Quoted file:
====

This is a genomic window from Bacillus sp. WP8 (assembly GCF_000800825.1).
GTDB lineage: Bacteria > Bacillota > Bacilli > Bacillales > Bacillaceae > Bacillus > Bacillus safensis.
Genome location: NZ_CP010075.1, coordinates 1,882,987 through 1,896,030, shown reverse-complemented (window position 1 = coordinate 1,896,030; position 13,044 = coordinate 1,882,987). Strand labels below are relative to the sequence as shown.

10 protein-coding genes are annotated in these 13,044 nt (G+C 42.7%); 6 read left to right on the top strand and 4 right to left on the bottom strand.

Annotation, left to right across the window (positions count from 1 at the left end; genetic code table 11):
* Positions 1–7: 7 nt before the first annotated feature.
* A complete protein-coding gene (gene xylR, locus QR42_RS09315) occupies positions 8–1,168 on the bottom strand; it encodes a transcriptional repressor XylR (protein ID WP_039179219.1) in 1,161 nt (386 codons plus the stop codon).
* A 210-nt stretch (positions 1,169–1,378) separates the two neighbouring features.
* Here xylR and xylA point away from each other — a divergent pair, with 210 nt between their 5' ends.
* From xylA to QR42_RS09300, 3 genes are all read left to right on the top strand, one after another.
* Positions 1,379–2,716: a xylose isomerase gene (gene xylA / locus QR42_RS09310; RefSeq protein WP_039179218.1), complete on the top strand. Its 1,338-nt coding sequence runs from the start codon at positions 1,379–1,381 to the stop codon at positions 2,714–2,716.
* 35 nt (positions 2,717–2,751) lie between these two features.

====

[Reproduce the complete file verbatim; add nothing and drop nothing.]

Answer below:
This is a genomic window from Bacillus sp. WP8 (assembly GCF_000800825.1).
GTDB lineage: Bacteria > Bacillota > Bacilli > Bacillales > Bacillaceae > Bacillus > Bacillus safensis.
Genome location: NZ_CP010075.1, coordinates 1,882,987 through 1,896,030, shown reverse-complemented (window position 1 = coordinate 1,896,030; position 13,044 = coordinate 1,882,987). Strand labels below are relative to the sequence as shown.

10 protein-coding genes are annotated in these 13,044 nt (G+C 42.7%); 6 read left to right on the top strand and 4 right to left on the bottom strand.

Annotation, left to right across the window (positions count from 1 at the left end; genetic code table 11):
* Positions 1–7: 7 nt before the first annotated feature.
* A complete protein-coding gene (gene xylR, locus QR42_RS09315) occupies positions 8–1,168 on the bottom strand; it encodes a transcriptional repressor XylR (protein ID WP_039179219.1) in 1,161 nt (386 codons plus the stop codon).
* A 210-nt stretch (positions 1,169–1,378) separates the two neighbouring features.
* Here xylR and xylA point away from each other — a divergent pair, with 210 nt between their 5' ends.
* From xylA to QR42_RS09300, 3 genes are all read left to right on the top strand, one after another.
* Positions 1,379–2,716: a xylose isomerase gene (gene xylA / locus QR42_RS09310; RefSeq protein WP_039179218.1), complete on the top strand. Its 1,338-nt coding sequence runs from the start codon at positions 1,379–1,381 to the stop codon at positions 2,714–2,716.
* 35 nt (positions 2,717–2,751) lie between these two features.